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Will the NFL's concussion problem ever go away?

Marvin Lewis and Mike Brown are not worried about the new policy of the NFL that will punish teams for violating concussion protocol. But is the league on the verge of solving the game's most worrisome problem? Or is it inevitable that the game must change drastically?

Christopher Hanewinckel-USA TODAY Sports

Marvin Lewis does not think the new agreement on concussion rules reached by the NFL and NFLPA last month will adversely affect the Cincinnati Bengals. Going forward, teams that violate the NFL's concussion protocol can be fined from anywhere between $50,000 and $100,000 and can even lose draft picks. But Lewis argued that the Bengals have been ahead of the curve on concussion protocol ever since he took over as coach in 2003.

However, the results of a study done at Boston University last year continue to shock and disturb fans of football. In that study, researchers found CTE in 96% of the former NFL players examined. So what is to be done?

If the new penalties do not drastically change the culture of concussions, there remain essentially three options: 1. continue to make minor tweaks to the game and increase concussion awareness; 2. make major changes to the game; 3. ultimately eliminate the game of football.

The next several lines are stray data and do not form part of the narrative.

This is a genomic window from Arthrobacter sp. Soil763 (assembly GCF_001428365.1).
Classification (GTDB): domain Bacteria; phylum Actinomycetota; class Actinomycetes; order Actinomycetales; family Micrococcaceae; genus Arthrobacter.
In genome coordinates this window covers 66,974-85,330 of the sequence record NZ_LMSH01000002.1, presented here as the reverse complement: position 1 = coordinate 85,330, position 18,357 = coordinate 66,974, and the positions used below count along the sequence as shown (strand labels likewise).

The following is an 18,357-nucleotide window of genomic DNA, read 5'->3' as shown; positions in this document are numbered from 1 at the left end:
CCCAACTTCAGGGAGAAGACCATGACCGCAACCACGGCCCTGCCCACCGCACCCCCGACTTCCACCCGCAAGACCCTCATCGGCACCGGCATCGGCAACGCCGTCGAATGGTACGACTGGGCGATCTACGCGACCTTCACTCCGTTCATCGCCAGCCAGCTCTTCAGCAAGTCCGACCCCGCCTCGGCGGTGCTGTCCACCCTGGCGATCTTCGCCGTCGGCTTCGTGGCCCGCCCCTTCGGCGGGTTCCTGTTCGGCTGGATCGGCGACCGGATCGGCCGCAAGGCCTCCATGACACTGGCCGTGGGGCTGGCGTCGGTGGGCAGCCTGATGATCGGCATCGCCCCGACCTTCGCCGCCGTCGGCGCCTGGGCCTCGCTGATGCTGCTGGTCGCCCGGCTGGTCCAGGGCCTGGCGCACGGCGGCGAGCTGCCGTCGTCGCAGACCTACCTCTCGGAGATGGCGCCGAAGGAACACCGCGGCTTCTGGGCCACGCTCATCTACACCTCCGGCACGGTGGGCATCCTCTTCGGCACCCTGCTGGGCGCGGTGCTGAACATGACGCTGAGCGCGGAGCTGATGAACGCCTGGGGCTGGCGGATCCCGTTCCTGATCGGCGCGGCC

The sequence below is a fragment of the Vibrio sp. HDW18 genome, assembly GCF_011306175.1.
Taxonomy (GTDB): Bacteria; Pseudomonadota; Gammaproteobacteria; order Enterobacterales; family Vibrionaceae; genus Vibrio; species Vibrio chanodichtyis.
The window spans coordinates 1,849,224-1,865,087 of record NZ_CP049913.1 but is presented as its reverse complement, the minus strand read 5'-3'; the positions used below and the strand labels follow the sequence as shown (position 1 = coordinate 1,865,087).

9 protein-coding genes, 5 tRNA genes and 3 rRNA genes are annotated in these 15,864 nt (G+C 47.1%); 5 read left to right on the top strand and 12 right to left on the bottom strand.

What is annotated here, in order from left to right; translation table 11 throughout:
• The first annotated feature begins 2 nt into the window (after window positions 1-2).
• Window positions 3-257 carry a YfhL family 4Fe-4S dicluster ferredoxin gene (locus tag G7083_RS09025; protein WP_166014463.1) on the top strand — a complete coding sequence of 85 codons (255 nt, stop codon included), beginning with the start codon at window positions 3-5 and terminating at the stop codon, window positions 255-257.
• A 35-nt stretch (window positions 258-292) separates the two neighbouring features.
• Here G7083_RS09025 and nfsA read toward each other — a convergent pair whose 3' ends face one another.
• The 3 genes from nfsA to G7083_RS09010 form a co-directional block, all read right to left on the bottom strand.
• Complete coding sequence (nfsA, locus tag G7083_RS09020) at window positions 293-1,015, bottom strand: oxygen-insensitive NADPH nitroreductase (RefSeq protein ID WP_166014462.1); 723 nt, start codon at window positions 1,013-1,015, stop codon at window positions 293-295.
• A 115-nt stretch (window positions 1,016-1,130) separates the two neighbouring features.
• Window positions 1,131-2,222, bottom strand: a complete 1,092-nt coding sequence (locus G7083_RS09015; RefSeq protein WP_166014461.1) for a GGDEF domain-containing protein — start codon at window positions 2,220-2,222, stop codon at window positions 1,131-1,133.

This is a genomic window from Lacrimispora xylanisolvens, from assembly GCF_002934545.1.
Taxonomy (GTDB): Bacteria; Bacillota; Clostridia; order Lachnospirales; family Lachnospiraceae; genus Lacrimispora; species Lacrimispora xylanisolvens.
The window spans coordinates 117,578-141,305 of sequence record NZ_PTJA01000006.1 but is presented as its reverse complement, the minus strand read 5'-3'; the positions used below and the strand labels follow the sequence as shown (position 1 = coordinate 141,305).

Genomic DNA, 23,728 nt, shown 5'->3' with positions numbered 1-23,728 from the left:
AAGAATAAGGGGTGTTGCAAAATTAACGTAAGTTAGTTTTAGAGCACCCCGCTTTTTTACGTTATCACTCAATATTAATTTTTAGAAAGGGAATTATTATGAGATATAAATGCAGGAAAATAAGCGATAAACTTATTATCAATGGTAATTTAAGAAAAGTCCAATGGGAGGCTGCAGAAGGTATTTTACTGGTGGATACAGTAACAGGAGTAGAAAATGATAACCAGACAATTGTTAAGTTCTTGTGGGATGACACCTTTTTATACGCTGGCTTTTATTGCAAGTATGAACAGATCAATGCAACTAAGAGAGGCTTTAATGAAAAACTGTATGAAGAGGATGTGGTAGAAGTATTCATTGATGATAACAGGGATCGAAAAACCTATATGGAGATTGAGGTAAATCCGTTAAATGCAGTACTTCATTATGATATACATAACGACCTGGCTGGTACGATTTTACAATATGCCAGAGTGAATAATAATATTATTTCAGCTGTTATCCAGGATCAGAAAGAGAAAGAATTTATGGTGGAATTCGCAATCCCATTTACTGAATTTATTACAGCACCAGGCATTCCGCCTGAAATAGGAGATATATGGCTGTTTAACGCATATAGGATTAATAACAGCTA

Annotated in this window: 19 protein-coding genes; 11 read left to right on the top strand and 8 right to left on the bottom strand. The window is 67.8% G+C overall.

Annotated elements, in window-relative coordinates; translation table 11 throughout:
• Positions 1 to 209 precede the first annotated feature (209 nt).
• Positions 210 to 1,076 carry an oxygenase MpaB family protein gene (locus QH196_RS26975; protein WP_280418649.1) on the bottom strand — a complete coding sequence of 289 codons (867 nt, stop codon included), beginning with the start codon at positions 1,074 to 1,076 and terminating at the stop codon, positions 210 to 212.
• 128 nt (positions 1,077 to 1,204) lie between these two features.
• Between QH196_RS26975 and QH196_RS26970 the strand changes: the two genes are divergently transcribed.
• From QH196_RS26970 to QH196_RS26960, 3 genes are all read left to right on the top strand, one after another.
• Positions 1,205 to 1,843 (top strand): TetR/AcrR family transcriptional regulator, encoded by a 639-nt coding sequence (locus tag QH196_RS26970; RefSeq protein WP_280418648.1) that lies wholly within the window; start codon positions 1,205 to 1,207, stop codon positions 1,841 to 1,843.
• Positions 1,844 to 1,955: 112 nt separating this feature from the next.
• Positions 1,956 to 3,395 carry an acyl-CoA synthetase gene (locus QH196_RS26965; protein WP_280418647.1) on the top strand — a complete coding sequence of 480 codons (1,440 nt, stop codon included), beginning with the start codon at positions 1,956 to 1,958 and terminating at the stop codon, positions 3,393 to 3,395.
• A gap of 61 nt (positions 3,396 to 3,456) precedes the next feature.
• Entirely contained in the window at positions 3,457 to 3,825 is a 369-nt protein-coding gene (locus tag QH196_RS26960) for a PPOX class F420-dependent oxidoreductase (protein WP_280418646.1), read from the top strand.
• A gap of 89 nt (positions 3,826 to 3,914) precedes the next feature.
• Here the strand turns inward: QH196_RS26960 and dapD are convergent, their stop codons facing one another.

The third option is unlikely simply because of the money involved and the popularity of the sport. Furthermore, we are just now seeing concussion education discussed at a mainstream level, meaning, there are probably a lot of other options that have yet to be discovered. For instance, the idea of eliminating kickoffs has been discussed. And just recently we saw the NFL change the rulebook two months after Ryan Shazier's vicious helmet-to-helmet blow on Giovani Bernard in last year's playoff game between the Bengals and Pittsburgh Steelers. It was ruled legal at the time because "there were angles involved." But the NFL soon realized such laughable applications of the rulebook will soon enough get them in trouble. Lastly, there is much that can be done in terms of tackling techniques. The Seattle Seahawks have emphasized tackling the "strike zone," or, the area below the neck and above the knees, as well as shoulder tackling, a technique used in rugby.

In the following podcast, Rebecca Toback and podcaster Chris Axmann join me and Dr. Hodgie E. Smodgie to discuss the problem the NFL faces and to what extent it is fixable.

If you enjoy our podcast, you can subscribe on iTunes here.